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Shopping for new clothes can be so much fun. But once you find an outfit you love, you’re going to want to take care of it so it lasts forever!
To ensure your new clothes keep looking like new long after you buy them, there are a variety of simple steps you can take. Here’s how to keep your clothing looking like new.
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Cut Back on Laundry
Washing your clothing is an easy way to slowly destroy each piece in your wardrobe. While washing dirty or smelly clothing is the only way to make the item wearable again, skipping laundry day for pieces that have been worn but aren’t visibly dirty is a good idea.
In addition to helping your clothing last longer, taking a new approach to laundry will also help you cut down your weekly to-do list.
Related: Simple Ways to Make Laundry Easier
Turn Everything Inside Out
The outside of every one of your garments is the most important. The best way to protect the colors and designs on your favorite clothing is to turn each piece inside out before placing it in the washer.
While this simple trick is important for every piece of clothing, clothes with embellishments, beading, embroidery, or appliques are especially susceptible to damage. Be sure to always turn those clothing items inside out before placing them in the washer.
Handwash Your Denim
Handwashing your denim will help your jeans last longer and look like new no matter how many times you wear them. Start by turning your jeans inside out, then handwash each pair in cold water.
This method will help protect the indigo dyes inside the jeans and help them keep their shape after every wash. After washing, allow your jeans to air dry by laying each pair on a flat surface to dry.
Tackle Stains Right Away
If you spill something on your favorite shirt, be sure to take care of the stain immediately. The longer you let a stain sit on the fabric, the harder it will be to remove on laundry day.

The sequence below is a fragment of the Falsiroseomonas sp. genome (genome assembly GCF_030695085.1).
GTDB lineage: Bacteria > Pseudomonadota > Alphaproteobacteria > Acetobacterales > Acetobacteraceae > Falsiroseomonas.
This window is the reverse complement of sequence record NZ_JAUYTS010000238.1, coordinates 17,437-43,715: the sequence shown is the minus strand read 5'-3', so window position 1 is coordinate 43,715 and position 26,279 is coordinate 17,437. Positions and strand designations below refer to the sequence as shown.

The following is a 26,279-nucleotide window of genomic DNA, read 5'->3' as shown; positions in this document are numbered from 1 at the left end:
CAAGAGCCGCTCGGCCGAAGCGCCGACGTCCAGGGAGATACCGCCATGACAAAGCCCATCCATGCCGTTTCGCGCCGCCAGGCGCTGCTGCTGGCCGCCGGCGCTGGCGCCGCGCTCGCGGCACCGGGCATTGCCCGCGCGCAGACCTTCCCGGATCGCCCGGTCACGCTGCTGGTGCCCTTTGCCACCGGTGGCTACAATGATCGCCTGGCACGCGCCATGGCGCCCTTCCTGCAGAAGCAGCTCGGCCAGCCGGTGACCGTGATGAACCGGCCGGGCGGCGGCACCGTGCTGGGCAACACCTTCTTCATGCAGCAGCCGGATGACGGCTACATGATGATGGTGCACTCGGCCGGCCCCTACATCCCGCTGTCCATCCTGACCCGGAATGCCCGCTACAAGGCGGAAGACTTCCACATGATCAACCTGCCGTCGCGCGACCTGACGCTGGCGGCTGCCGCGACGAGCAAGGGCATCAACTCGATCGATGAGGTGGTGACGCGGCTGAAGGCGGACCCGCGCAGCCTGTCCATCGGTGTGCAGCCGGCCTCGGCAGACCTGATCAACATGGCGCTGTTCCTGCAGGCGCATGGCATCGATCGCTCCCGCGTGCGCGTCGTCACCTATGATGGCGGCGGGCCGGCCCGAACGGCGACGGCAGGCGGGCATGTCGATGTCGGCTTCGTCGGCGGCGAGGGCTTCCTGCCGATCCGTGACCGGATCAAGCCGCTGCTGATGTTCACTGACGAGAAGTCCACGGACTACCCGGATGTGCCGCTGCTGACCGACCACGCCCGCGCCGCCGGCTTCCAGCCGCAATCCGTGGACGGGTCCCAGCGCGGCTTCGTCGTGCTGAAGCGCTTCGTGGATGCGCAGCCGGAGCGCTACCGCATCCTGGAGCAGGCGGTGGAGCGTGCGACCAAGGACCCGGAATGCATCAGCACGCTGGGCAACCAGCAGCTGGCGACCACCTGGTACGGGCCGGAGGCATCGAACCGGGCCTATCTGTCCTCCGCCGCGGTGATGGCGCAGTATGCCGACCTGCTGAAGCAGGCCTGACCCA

Take the time to inspect each item of clothing for stains before you toss it in the hamper to ensure your clothes continue to look like new from year to year.
No Wire Hangers
While wire hangers may be a space-saver, they’re really bad for your clothing. Those thin hangers put tons of stress on the shoulders of your blouses and shirts. And they can easily rip through thin, delicate fabrics, like silk and satin.
Instead of attempting to save a little money by purchasing wire hangers, splurge on the higher-end hangers with a velvet coating. These awesome hangers will keep your clothing looking like new and make your closet look much more organized, too.
Check the Label
Each item of clothing you own comes with care instructions. Before you wash a new item, be sure to check the label to find out how the item is supposed to be cared for. A clothing’s care label will typically describe:
- Washing instructions using a depiction of a tub with water in it. Dots in the center represent the temperature of the water (one for cold, two for warm, and three for hot) and lines underneath indicate the cycle (one for permanent press and two for gentle).
- Bleaching instructions using a triangle. An outline of a triangle indicates any type of bleach can be used. A triangle with diagonal lines in the center indicates only non-chlorine bleach is safe. And a solid triangle with an X through it means do not bleach.
- Drying instructions using a square with a circle in it. A solid circle inside the square indicates that no heat should be used when drying. A circle with one dot indicates low heat; a circle with two dots indicates medium heat, and a circle with three dot means high heat. Drying instructions will also use lines under the square to demonstrate special drying cycles (one line for permanent press and two lines for gentle cycle).
- Ironing instructions using a drawing of an iron. Dots inside the iron indicate heat (one for low, two for medium, and three for high). An iron with an X underneath it means do not iron with steam, while an X through the entire iron means do not iron at all.
- Dry cleaning instructions using an open circle. A plain circle indicates the clothing should be taken to a dry cleaner. And a circle with an X through it means do not dry clean.
When storing your clothing, it’s best to keep your garments in a dark place away from direct sunlight and other light sources. Light can fade colors on your clothing, making them look old and worn much more quickly.
In addition to closing your closet door each time you remove an item of clothing, it’s also a good idea to make sure your closet light is turned off before you shut the door.
Let Them Air Out
After wearing dry-clean-only clothing, like suits and coats, or shoes, be sure to let the fabric air out for at least 30 minutes before hanging them in the closet.
In addition to preventing odors from clinging to the fabric, this method will also help your clothes regain their shape before being put back into the closet.